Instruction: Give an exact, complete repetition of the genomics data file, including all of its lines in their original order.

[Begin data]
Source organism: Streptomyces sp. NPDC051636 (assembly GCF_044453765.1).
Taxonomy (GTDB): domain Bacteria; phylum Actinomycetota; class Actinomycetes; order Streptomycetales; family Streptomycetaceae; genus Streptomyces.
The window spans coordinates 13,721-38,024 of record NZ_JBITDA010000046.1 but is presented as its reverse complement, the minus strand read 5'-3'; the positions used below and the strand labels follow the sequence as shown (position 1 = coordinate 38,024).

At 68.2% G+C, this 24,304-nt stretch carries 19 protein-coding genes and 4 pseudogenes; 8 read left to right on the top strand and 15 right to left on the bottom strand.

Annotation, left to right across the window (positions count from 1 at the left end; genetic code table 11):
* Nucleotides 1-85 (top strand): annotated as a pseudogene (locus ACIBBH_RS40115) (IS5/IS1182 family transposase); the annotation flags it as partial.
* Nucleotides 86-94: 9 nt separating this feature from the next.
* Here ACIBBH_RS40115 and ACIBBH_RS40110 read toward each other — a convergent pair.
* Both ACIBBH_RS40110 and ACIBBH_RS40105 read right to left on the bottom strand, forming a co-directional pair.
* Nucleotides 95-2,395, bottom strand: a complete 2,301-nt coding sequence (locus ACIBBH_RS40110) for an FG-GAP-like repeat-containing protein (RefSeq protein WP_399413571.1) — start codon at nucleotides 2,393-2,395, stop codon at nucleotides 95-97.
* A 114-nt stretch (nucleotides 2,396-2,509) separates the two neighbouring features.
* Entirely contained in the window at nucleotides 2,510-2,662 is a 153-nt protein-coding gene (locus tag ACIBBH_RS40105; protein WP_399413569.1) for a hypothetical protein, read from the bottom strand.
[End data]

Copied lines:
Source organism: Streptomyces sp. NPDC051636 (assembly GCF_044453765.1).
Taxonomy (GTDB): domain Bacteria; phylum Actinomycetota; class Actinomycetes; order Streptomycetales; family Streptomycetaceae; genus Streptomyces.
The window spans coordinates 13,721-38,024 of record NZ_JBITDA010000046.1 but is presented as its reverse complement, the minus strand read 5'-3'; the positions used below and the strand labels follow the sequence as shown (position 1 = coordinate 38,024).

At 68.2% G+C, this 24,304-nt stretch carries 19 protein-coding genes and 4 pseudogenes; 8 read left to right on the top strand and 15 right to left on the bottom strand.

Annotation, left to right across the window (positions count from 1 at the left end; genetic code table 11):
* Nucleotides 1-85 (top strand): annotated as a pseudogene (locus ACIBBH_RS40115) (IS5/IS1182 family transposase); the annotation flags it as partial.
* Nucleotides 86-94: 9 nt separating this feature from the next.
* Here ACIBBH_RS40115 and ACIBBH_RS40110 read toward each other — a convergent pair.
* Both ACIBBH_RS40110 and ACIBBH_RS40105 read right to left on the bottom strand, forming a co-directional pair.
* Nucleotides 95-2,395, bottom strand: a complete 2,301-nt coding sequence (locus ACIBBH_RS40110) for an FG-GAP-like repeat-containing protein (RefSeq protein WP_399413571.1) — start codon at nucleotides 2,393-2,395, stop codon at nucleotides 95-97.
* A 114-nt stretch (nucleotides 2,396-2,509) separates the two neighbouring features.
* Entirely contained in the window at nucleotides 2,510-2,662 is a 153-nt protein-coding gene (locus tag ACIBBH_RS40105; protein WP_399413569.1) for a hypothetical protein, read from the bottom strand.